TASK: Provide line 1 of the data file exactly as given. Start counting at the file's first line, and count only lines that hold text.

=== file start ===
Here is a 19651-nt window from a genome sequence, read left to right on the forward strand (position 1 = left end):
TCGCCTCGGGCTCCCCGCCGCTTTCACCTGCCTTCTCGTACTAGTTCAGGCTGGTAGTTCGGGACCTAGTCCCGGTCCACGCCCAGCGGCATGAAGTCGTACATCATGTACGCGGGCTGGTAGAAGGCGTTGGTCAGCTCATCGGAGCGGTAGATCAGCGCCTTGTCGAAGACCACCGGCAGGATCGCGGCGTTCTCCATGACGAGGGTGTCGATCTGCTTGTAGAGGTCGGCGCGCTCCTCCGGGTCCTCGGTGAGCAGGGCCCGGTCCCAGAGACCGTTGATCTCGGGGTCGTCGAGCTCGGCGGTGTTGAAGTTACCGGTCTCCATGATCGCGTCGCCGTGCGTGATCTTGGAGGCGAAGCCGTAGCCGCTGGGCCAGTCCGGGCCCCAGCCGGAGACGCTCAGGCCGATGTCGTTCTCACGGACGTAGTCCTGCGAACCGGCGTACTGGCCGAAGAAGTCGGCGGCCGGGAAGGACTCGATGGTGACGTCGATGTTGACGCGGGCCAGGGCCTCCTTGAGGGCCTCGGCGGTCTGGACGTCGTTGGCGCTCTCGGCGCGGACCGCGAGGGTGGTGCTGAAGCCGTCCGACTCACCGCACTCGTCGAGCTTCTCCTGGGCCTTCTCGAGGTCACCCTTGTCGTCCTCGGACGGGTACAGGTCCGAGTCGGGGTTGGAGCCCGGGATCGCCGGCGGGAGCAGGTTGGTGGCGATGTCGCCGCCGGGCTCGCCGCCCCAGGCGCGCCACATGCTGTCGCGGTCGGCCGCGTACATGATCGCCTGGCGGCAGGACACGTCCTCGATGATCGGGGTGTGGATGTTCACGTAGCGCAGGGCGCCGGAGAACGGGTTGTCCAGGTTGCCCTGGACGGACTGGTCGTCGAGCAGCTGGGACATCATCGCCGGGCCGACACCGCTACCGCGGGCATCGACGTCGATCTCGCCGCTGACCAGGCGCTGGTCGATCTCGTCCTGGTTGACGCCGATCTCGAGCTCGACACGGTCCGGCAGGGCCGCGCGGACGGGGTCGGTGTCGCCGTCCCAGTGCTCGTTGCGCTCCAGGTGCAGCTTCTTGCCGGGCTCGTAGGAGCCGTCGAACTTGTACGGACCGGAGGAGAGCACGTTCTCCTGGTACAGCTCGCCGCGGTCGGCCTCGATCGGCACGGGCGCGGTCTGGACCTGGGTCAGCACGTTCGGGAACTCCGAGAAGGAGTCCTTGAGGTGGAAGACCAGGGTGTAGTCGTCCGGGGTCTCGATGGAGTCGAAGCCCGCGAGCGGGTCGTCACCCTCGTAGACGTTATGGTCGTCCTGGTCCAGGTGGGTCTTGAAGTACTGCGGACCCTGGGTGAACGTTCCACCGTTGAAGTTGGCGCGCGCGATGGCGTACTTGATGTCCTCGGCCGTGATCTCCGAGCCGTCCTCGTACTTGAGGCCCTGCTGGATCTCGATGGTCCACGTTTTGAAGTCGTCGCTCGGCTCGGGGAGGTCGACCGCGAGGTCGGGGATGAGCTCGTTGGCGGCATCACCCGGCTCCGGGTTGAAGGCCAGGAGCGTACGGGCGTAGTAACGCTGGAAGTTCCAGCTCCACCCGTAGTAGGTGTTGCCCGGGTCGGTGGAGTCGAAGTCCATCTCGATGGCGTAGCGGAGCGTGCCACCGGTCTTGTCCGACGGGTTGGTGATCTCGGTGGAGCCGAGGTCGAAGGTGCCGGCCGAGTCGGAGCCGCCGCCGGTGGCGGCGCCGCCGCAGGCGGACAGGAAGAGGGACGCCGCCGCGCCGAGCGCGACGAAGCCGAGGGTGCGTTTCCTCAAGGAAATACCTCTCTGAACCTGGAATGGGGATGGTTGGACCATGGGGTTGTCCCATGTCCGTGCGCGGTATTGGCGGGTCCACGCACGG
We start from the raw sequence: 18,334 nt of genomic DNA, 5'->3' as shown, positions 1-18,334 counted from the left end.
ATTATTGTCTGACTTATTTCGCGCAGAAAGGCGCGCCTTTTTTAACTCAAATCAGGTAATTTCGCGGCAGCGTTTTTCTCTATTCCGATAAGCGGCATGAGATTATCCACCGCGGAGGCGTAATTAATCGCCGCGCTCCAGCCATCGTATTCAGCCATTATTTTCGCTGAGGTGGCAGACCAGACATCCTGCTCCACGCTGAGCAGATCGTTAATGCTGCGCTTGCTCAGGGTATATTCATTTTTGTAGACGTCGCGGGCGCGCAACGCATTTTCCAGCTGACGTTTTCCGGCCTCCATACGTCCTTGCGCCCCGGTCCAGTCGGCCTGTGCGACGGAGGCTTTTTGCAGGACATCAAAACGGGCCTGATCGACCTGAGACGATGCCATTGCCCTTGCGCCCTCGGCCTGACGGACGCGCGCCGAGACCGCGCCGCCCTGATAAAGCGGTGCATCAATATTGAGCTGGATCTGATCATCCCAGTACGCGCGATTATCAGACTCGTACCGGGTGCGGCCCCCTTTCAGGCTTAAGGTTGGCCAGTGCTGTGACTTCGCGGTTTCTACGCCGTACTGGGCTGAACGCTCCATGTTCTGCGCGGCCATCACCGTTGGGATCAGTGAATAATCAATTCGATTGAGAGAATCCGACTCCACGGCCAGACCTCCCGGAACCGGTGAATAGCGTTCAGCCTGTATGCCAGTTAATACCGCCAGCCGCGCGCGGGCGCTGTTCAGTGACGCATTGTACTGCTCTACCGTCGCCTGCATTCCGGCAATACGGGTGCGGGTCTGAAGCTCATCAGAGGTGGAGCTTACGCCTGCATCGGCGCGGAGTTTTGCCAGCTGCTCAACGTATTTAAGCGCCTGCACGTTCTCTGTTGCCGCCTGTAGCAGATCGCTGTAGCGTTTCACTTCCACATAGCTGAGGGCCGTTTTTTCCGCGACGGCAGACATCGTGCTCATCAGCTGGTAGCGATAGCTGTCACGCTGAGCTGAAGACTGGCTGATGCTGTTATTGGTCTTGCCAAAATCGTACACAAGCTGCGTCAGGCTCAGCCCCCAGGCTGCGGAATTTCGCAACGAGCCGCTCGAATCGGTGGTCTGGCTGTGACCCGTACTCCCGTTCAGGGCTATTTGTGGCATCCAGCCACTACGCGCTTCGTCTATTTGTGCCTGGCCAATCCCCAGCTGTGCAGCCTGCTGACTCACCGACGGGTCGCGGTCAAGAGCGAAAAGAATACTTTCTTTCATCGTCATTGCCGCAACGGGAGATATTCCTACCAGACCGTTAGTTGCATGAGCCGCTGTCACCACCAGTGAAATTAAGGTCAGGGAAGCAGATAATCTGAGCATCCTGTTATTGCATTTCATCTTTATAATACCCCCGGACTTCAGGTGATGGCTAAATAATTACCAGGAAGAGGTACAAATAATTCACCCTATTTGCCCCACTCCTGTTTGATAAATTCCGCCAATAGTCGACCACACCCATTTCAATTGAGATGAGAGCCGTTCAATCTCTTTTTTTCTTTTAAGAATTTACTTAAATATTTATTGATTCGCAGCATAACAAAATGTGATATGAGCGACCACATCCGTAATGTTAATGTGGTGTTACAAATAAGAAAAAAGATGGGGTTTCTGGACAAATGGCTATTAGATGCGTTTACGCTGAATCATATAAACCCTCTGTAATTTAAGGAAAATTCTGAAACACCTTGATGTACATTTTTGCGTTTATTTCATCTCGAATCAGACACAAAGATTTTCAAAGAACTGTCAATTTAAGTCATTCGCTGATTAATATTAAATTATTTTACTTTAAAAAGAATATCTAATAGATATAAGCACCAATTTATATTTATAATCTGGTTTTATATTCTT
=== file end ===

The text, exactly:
Here is a 19651-nt window from a genome sequence, read left to right on the forward strand (position 1 = left end):